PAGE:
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Good Jobs: How Important Are Credentials?. Cynthia Newhouse EVT 7066 Fall 2008. Postsecondary Education: Is it worth it?. To Enroll or Not to Enroll Most important decision for a U.S. worker Why? Educational Attainment: Plays critical role in labor market

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Good jobs how important are credentials

Good Jobs:How Important Are Credentials?

Cynthia Newhouse

EVT 7066

Fall 2008


Postsecondary education is it worth it
Postsecondary Education:Is it worth it?

  • To Enroll or Not to Enroll

    • Most important decision for a U.S. worker

    • Why?

      • Educational Attainment:

        • Plays critical role in labor market

        • Impacts earnings, job opportunities, & overall job satisfaction

  • Factors to consider

    • Educational Trends

      • Steady increase in number who complete some type of college

    • Labor Market Trends

      • A fast-paced increase in number of jobs requiring at least some college


What are good jobs
What are “good” jobs

  • A “good” job

    • Satisfies 3 needs:

      • Extrinsic tangible rewards

      • Intrinsic rewards

      • Social relationships

  • Job satisfaction

    • Determined by type and kinds of rewards received through work

      (O’Toole & Lawler, 2006)

  • Due to the nature of employment data, this presentation focuses mostly on the extrinsic reward of salary/wages; however, a truly “good” job with high job satisfaction provides fulfillment of all three needs


Education premium
Education Premium

  • The disparity between those with the least amount of education and those with the most amount of education.

    • Continues to increase over time

      • In 1979, those who completed college earned 1.6 times those who dropped out of high school

      • In 2006, this rate rose to 2.5


Educational attainment trends
Educational Attainment Trends

Ages 25 or older

Only 1 out of every 20 people had earned a college degree

Ages 25 – 64

32.6 % have earned a bachelor’s degree

28% have some college

29.6% earned high school diploma or GED

9.8% less than high school diploma

1940

2006


Education how far will you go
Education: How Far Will You Go?

  • On average, Education, Income


2006 income disparity by educational attainment
2006 Income Disparity by Educational Attainment

Having a Bachelor’s degree or higher yields almost 2 and ½ more than those who have not earned their high school diploma


Educational attainment trends labor market trends
Educational Attainment Trends & Labor Market Trends

% of Labor Force ages 25 – 64

by level of educational

attainment over time

Compare: Some College

1970 – 11.8 %

2005 – 28 %

Projected growth in employment

between 2001 – 2014 based on educational attainment

In 1970, 38.1 % of labor force 25 – 64 did not have more than a high school diploma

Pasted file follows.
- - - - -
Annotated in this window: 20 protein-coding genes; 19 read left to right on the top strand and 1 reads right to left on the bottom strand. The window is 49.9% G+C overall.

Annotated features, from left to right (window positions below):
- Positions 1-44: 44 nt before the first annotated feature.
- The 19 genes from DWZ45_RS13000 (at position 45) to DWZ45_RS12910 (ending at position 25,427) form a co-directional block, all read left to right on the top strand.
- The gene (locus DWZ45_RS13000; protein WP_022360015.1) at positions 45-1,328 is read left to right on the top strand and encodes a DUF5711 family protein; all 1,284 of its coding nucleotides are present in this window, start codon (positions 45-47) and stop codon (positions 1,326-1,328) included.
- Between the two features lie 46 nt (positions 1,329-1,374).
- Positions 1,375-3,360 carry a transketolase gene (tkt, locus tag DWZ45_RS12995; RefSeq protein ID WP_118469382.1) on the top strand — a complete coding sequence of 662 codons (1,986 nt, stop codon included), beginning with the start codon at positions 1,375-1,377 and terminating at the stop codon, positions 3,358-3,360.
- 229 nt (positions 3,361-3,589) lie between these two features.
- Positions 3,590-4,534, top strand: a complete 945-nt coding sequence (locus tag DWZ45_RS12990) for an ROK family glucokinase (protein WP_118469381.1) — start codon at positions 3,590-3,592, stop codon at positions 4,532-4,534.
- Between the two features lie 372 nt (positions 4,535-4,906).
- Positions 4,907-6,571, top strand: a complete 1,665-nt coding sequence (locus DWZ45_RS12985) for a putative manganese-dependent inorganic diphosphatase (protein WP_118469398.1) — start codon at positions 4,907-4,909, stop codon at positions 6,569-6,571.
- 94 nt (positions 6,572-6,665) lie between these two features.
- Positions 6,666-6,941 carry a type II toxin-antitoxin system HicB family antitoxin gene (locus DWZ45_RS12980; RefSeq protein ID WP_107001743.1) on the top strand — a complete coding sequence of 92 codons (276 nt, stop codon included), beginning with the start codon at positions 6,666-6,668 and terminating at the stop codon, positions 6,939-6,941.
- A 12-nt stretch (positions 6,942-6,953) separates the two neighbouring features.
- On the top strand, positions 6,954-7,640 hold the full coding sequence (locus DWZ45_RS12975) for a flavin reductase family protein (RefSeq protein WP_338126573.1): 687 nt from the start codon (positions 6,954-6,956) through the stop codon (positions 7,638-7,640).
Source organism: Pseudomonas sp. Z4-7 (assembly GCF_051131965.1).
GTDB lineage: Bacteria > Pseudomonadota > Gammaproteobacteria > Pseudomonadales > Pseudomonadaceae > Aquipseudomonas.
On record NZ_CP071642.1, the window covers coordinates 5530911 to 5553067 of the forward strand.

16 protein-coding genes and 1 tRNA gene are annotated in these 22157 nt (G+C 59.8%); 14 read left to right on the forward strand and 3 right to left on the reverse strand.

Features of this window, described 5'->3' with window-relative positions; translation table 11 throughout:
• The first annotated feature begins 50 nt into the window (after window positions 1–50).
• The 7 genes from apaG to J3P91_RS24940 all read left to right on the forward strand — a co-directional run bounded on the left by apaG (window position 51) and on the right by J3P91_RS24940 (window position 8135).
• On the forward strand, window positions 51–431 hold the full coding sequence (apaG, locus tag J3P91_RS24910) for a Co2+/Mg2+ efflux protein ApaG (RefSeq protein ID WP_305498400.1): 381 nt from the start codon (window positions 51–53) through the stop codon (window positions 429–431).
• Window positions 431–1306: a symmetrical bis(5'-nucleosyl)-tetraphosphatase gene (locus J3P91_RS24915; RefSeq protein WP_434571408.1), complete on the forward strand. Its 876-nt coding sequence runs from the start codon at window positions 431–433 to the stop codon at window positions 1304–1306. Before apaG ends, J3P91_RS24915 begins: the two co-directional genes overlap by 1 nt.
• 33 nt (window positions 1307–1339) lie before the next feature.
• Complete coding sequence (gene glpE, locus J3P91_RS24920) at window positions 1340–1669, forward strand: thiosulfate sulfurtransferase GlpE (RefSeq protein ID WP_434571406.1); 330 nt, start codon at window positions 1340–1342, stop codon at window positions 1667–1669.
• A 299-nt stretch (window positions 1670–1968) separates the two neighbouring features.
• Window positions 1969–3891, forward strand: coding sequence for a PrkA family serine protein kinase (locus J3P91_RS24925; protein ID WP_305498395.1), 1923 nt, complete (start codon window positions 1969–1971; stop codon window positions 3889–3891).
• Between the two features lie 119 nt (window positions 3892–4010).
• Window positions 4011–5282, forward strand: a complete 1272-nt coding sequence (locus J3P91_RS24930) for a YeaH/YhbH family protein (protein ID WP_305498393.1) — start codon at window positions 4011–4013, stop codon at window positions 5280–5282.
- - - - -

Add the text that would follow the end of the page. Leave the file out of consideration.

High growth high wages
High-Growth, High Wages

87% of

High-Growth, High-Wage jobs projected for 2004 – 2014 require at least some college


Does educational attainment always mean higher earnings
Does Educational Attainment Always Mean Higher Earnings?

  • No!

  • Examples:

    • Air Traffic Controllers earn $117,240 in median annual earnings

      • However, there are only 3 job openings expected between 2006 – 2016

    • Management positions

      • Many do not require degrees, rather years of experience can qualify you for the job

      • Median annual earnings are $82,490

        • However, 55.4 % of managers have at least a Bachelor’s degree.


Educational attainment and unemployment
Educational Attainment and Unemployment

  • One relative truth is that education does decrease the likelihood of unemployment:



Does education credentials good jobs
Does Education/Credentials = “Good” Jobs? 2006 - 2016

  • The answer: It depends

    • Depending on your interests, values, and skill sets, you may be competitive and happy in the low-skill, low-wage service industry

    • There are a few industries, however specialized (i.e. “Air Traffic Controllers”) and with relatively few job openings, where you can earn good wages, do meaningful work, and experience positive social relationships.

    • Trends, however, illustrate the growing number and types of occupations which require at least some postsecondary education


Looking ahead
Looking Ahead 2006 - 2016

  • Encourage informed decision-making

    • Explore options

    • Provide resources

    • Create opportunities for reflection

  • Design curriculum accordingly

    • Preparation for college-level work

    • Preparation for trades, if interested

    • Preparation for transition into work

      • Promote “soft” skill development

      • Provide real-world experiences when possible


References
References 2006 - 2016

  • http://www.dol.gov/oasam/programs/history/herman/reports/futurework/report/chapter1/main.htm

  • http://www.dol.gov/oasam/programs/history/herman/reports/futurework/report/chapter2/main.htm

  • https://my.usf.edu/bbcswebdav/users/wblank/EVT%206661/Economic%2C%20Demographic%20%26%20Employment%20Trends/Americas%20Dynamic%20Workforce.pdf

  • http://data.bls.gov/oep/servlet/oep.noeted.servlet.ActionServlet

  • http://www.careerinfonet.org/finaidadvisor/earnings.aspx?nodeid=21

  • O’Toole, J. and Lawler, E. (2006). The New American Workplace.

    New York, NY: Palgrave Macmillan.


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